I’m teaching modern Germany again this fall. Based on my experience last fall, I have decided not to go with Frank B. Tipton’s Modern Germany as a textbook. As much as I liked its affordability, breadth, and depth, it proved too much for the uninitiated in German history. This sentiment seems to have been nearly universal in the class, no matter how much effort students put into the class or what grade they earned. This semester I’m going with Mary Fulbrook’s Concise History of Germany. That might seem like a drastic swing in the other direction, but I have thought more about what I need a textbook to do: offer a basic narrative and highlight a limited number of key themes. The rest can be covered through other books, online readings, and class discussions. This is not a perfect solution, but it will give me much more flexibility in the classroom. I also think it will help make German history more accessible to my students. And Fulbrook’s narrative is by no means dumbed down. It’s just short.

Here’s the complete list of the required books:

  • Mary Fulbrook, A Concise History of Germany, Second Edition, Cambridge UP, 2004 [ISBN-13: 9780521540711]
  • Alfred Kelly, ed., The German Worker: Working-Class Autobiographies from the Age of Industrialization, U of California P, 1987 [ISBN-13: 9780520061248]
  • Roger Chickering, Imperial Germany and the Great War, 1914–1918, Second Edition, Cambridge UP, 2004 [ISBN-13: 9780521547802]
  • Detlev J. K. Peukert, The Weimar Republic, Hill & Wang, 1993
    [ISBN-13: 9780809015566]
  • Robert G. Moeller, The Nazi State and German Society: A Brief History with Documents, Bedford/St. Martin’s, 2009 [ISBN-13: 9780312454685]
  • Uta G. Poiger, Jazz, Rock, and Rebels: Cold War Politics and American Culture in a Divided Germany, U of California P, 2000[ISBN-13: 9780520211391]

The emphasis of the books is strongly twentieth-century, although the sources in Alfred Kelly’s book also include much from the nineteenth century. We will fill in gaps for the nineteenth and twentieth centuries with the overviews and primary sources offered in the excellent online German History in Documents and Images.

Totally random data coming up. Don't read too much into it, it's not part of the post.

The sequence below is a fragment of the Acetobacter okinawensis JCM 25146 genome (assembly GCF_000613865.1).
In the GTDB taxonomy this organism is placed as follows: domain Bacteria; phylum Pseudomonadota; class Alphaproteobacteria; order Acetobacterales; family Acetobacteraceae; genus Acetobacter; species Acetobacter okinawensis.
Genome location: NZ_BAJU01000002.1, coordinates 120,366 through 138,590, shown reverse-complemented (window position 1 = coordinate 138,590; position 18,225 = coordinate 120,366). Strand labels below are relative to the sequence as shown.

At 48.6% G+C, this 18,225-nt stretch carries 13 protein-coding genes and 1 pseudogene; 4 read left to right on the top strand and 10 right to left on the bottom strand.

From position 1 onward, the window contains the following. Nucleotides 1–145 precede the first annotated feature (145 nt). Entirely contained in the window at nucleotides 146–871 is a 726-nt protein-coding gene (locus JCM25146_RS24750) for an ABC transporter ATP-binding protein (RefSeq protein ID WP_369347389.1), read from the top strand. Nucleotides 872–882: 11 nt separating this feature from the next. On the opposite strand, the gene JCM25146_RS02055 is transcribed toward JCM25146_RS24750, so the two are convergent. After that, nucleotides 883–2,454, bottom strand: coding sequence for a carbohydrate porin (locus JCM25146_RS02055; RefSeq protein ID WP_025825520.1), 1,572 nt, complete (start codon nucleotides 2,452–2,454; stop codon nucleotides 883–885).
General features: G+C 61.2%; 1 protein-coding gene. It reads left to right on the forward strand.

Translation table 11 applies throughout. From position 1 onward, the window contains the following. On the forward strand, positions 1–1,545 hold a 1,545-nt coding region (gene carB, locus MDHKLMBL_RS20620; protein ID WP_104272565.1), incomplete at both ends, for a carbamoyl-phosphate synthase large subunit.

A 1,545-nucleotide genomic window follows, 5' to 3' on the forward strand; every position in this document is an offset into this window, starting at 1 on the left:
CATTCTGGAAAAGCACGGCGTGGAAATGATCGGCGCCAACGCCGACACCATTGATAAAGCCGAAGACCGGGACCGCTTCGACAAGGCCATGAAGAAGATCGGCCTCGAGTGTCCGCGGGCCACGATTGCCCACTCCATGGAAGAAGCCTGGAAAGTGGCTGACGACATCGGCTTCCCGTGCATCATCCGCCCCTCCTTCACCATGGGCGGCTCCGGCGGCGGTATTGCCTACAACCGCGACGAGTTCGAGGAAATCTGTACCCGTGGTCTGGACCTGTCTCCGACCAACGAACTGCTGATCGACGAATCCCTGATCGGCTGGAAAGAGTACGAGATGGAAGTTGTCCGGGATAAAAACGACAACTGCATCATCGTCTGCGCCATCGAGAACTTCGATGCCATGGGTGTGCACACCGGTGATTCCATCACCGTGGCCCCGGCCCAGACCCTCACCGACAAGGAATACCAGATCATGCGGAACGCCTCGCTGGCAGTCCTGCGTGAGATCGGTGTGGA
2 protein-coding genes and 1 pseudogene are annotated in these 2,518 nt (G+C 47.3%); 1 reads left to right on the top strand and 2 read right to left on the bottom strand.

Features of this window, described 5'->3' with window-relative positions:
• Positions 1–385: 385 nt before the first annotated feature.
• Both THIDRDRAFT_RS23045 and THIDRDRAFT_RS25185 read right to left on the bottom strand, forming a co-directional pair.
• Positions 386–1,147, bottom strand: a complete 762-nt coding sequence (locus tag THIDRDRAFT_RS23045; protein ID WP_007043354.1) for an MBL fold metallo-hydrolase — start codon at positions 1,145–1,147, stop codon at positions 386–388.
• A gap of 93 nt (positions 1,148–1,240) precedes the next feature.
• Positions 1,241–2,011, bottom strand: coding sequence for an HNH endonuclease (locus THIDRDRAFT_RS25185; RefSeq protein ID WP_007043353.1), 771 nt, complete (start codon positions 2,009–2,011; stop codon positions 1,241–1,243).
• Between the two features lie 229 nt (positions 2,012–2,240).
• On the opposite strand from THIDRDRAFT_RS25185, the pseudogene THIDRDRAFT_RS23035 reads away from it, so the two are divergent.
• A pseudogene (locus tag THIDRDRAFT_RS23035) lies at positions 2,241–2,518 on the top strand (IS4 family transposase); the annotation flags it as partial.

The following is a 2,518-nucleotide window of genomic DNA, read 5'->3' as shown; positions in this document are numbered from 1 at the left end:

Finally, here’s the course description:

This course will explore social, economic, cultural, and political developments in Germany from the end of the eighteenth century to the beginning of the twenty-first. Topics to consider include the dual revolutions of the nineteenth century, industrial and political, and their accompanying social and cultural effects; the creation of a German nation-state from a loose collection of independent kingdoms, principalities, and city-states; developments in war and society that led not only to the creation of a German nation-state in 1871, but also to the two World Wars that ended in Germany’s division and the Cold War; the integration of West Germany into NATO and the European Union, on the one hand, and East Germany into the Warsaw Pact and Soviet economic structures, on the other hand; and, finally, reunification of the capitalist West and communist East within the context of Western economic, political, and security frameworks. The World Wars and Holocaust pose central challenges for us as we consider the shifting nature of Germany as both an idea and a state over the past two centuries; however, we will consider other lines of development in modern German history as well.


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